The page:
Summary and Analysis Book 17



Odysseus walks to town the next morning, joined by Eumaeus, who still thinks he is accompanying an old beggar. Telemachus precedes them, cheering his mother with his presence and the stories of his trip. With the prince is a seer, Theoclymenus, who tells Penelope that Odysseus is on Ithaca now, gathering information. The queen wishes that she could believe him, but she cannot.

During the trip to town, Odysseus and his swineherd cross paths with a bully, the goatherd Melanthius, but avoid a fight. In one famously poignant moment, Odysseus and his dying old dog, Argos, quietly recognize each other. In the banquet hall, Antinous bullies the ragged beggar/Odysseus and even throws a footstool at him. Exercising considerable restraint, both the king and his son manage to postpone revenge.


Judgment and prudence are the dominating heroic characteristics developed in this chapter. When Telemachus visits his mother, he very much wants to put her mind at ease; but he dares not reveal that his father has, in fact, returned. He details the encouraging news from Menelaus, King of Sparta, that Odysseus was captive but alive on Calypso's island. He encourages Theoclymenus' report that the king lives and is now on Ithaca. At this point, though, prudence stops him from revealing to anyone — including his mother — that Odysseus is home and preparing to strike. Penelope, who has heard rumors and listened to prophecies for years, would like to believe Theoclymenus, but prudence does not allow her to.

Odysseus must exercise restraint on several occasions. On their way to town, he and Eumaeus are confronted by Melanthius, a bully and braggart who is in Odysseus' employ as a goatherd. The bully verbally assaults the two travelers and even kicks Odysseus as he passes. Odysseus is tempted to split the lout's head on a rock but controls himself. Eumaeus steps in and defends the beggar/Odysseus. This faithful swineherd is the antithesis of Melanthius. Where one is considerate, kind, refined, and loyal, the other is impudent, cruel, crude, and appeasing toward the suitors. Odysseus exercises the judgment of a sage when he refrains from dispatching Melanthius on the spot.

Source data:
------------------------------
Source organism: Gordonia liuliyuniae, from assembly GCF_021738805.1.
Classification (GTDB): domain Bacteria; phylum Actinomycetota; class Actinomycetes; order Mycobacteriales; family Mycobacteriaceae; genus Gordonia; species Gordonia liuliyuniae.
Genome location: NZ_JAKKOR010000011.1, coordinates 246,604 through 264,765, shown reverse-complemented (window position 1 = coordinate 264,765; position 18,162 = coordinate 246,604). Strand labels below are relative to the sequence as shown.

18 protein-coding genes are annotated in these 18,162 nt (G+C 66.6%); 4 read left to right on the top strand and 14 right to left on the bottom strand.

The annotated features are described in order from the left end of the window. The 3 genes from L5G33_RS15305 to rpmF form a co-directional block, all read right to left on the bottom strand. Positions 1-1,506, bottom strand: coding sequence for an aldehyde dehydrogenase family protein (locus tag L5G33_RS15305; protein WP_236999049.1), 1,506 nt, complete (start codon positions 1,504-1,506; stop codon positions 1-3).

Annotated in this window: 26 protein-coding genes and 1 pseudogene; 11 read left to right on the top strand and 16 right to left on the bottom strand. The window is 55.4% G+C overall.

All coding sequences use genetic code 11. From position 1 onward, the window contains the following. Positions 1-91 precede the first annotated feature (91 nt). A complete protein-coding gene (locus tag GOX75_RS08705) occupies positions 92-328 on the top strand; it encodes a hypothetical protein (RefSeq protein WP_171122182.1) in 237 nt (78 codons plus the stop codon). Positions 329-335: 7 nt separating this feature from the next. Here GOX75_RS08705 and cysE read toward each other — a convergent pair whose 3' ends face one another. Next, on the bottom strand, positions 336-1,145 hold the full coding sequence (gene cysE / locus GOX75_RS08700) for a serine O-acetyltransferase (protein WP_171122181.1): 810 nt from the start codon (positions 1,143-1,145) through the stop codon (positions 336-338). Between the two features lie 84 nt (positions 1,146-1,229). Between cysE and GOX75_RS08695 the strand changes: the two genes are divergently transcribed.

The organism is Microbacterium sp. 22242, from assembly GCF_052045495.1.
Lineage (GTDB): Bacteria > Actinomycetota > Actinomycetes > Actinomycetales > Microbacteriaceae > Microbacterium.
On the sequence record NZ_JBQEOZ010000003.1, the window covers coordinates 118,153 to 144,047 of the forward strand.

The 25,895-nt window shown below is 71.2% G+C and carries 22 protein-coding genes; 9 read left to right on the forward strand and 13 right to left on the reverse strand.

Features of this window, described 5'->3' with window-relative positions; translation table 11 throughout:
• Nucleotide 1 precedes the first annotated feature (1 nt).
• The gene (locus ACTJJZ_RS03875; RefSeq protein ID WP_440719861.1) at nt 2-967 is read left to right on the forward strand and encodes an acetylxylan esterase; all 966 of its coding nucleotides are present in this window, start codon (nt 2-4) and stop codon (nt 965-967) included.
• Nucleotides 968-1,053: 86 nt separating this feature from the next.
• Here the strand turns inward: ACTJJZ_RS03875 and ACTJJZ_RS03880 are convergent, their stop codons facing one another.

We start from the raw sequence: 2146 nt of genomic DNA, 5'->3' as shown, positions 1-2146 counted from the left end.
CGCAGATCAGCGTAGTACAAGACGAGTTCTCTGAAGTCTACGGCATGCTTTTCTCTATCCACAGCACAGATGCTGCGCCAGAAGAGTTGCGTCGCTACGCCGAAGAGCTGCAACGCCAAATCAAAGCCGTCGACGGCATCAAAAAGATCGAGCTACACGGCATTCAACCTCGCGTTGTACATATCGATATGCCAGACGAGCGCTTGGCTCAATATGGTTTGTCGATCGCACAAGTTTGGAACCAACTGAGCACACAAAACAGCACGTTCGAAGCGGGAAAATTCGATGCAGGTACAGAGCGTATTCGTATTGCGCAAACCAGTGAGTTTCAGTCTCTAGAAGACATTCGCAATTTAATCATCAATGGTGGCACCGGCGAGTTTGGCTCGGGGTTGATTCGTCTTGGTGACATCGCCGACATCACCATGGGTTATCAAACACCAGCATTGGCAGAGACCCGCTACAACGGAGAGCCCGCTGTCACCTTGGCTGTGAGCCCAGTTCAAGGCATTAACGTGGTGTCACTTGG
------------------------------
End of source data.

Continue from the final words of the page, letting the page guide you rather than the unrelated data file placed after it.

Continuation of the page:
A more subtle restraint is necessary soon after that confrontation. As Odysseus and his swineherd approach the palace, they spot a pathetic, old, tick-infested dog, "half-dead from neglect" (17.328), lying on a dung pile. It is Argos, the king's pet as a pup, now some 20 years old. The dog recognizes his master, thumps his tail, but is too weak to move toward him. Odysseus, too, recognizes his dog but knows he cannot show it. He turns away to hide a tear as the old dog dies.

At the great hall of the palace, Odysseus has more need for judgment, prudence, and restraint. The suitors are feasting well on the best of Odysseus' sheep, hogs, fatted goats, and cattle. Telemachus, aided by Athena (who is always near during this crucial period), encourages the beggar/Odysseus to make the rounds of the young noblemen and ask for handouts. Most of the suitors give him something, a scrap or crust. But Antinous, reminiscent of the ill-mannered goatherd on the road into town, verbally assaults Eumaeus and sardonically challenges the swineherd's decision to bring such a despicable old vagabond (Odysseus) to interrupt his dining. Eumaeus risks his own life by talking back to Antinous, but Telemachus wisely intercedes and directs the debate toward himself.

The truth is, of course, that the food is Odysseus' to begin with. More than a little perturbed, but staying in character as an old beggar, he pointedly asks Antinous for a "crust" in words that have double meaning; they sound flattering but are actually insulting. He jabs at the reason for Antinous' presence by saying, "You look like a king to me!" (17.460) Odysseus doesn't slacken his caustic remarks, and Antinous becomes increasingly angry, finally hurling a footstool at the beggar and striking him in the back.

Odysseus foreshadows the showdown in Book 22 by wishing that Antinous might "meet his death before he meets his bride!" (17.525), but he does not strike back. Prudence prevails. The king and his son stop short of violence, although it is especially difficult for Telemachus to see his father treated so. The feast resumes, but Antinous has sealed his fate with his rude arrogance. The suitors will be given more opportunities to atone for their actions, but Athena (17.399) has already decided to kill them all.

Penelope notices the beggar/Odysseus and asks Eumaeus about him. The swineherd tells how impressed he was during his three days with the visitor, and Penelope requests that the guest speak with her. Feigning anxiety about the suitors, Odysseus says he will meet with her but prefers to wait until later.

The tone here is threatening and ominous. There is a dramatic increase of tension from the time that Odysseus arrives at the palace until the showdown in Book 22. Like the goatherd on the road, the suitors doom themselves with their crude arrogance. Even those who seem not particularly disagreeable, like Amphinomus, are guilty by their complicity and acquiescence. They will have their opportunities to leave but will choose to stay. That's enough for Athena. Dusk is falling fast on the suitors.


Apollo god of archery and patron of the arts.

Nile a major river in Egypt, extending into other parts of eastern Africa.

Cyprus an island in the Mediterranean off southern Turkey.

Thesprotia a region in northwestern Greece.